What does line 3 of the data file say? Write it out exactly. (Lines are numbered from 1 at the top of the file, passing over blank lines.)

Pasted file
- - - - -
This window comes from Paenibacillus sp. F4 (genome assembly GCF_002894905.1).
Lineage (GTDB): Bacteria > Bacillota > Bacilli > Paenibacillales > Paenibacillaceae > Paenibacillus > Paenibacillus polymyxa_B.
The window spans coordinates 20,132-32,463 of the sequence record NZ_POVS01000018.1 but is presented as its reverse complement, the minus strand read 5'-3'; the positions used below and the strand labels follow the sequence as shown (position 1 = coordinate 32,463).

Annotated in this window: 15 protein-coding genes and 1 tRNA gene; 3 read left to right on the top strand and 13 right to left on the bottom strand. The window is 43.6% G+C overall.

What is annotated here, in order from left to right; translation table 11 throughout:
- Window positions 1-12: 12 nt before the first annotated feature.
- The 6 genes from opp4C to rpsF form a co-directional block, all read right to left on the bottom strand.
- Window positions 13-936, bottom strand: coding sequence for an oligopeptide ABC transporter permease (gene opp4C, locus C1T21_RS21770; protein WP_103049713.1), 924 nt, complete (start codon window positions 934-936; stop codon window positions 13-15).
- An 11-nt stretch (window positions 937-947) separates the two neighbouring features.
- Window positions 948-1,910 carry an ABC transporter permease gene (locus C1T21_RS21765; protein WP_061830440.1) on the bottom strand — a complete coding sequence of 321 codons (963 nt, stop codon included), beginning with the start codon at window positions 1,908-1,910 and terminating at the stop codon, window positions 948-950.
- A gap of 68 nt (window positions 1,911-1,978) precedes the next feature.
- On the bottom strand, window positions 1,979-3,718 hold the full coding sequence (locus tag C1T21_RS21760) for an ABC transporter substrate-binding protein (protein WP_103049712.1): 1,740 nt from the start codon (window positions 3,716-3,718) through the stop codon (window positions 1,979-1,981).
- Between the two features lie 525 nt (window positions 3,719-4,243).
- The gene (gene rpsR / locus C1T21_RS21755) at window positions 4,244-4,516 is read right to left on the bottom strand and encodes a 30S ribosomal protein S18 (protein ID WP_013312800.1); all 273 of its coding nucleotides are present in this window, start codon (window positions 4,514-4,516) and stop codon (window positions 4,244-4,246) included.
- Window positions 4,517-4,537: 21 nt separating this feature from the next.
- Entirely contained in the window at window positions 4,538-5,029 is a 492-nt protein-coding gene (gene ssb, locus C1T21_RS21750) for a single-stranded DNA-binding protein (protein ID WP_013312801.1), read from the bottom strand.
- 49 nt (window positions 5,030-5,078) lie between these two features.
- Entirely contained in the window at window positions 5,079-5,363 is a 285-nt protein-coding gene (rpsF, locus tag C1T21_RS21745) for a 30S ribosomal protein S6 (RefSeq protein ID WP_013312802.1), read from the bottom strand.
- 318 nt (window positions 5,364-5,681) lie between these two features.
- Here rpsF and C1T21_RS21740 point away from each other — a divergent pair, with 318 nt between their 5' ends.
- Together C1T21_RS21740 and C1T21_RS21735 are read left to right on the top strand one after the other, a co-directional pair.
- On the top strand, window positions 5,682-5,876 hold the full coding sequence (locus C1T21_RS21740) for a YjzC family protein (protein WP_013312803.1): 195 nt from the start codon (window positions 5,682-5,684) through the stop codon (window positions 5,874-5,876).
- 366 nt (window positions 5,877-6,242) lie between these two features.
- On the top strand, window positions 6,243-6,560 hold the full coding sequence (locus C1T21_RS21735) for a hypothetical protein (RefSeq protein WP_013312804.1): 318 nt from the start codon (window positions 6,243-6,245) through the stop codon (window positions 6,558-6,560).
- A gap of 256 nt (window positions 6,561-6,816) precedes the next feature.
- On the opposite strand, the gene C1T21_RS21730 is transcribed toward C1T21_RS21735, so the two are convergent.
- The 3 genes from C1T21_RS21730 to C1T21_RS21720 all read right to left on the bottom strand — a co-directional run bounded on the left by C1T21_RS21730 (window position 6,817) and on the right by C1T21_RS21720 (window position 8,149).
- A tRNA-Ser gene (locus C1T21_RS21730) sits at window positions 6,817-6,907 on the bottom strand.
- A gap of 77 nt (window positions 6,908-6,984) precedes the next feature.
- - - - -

The window spans coordinates 20,132-32,463 of the sequence record NZ_POVS01000018.1 but is presented as its reverse complement, the minus strand read 5'-3'; the positions used below and the strand labels follow the sequence as shown (position 1 = coordinate 32,463).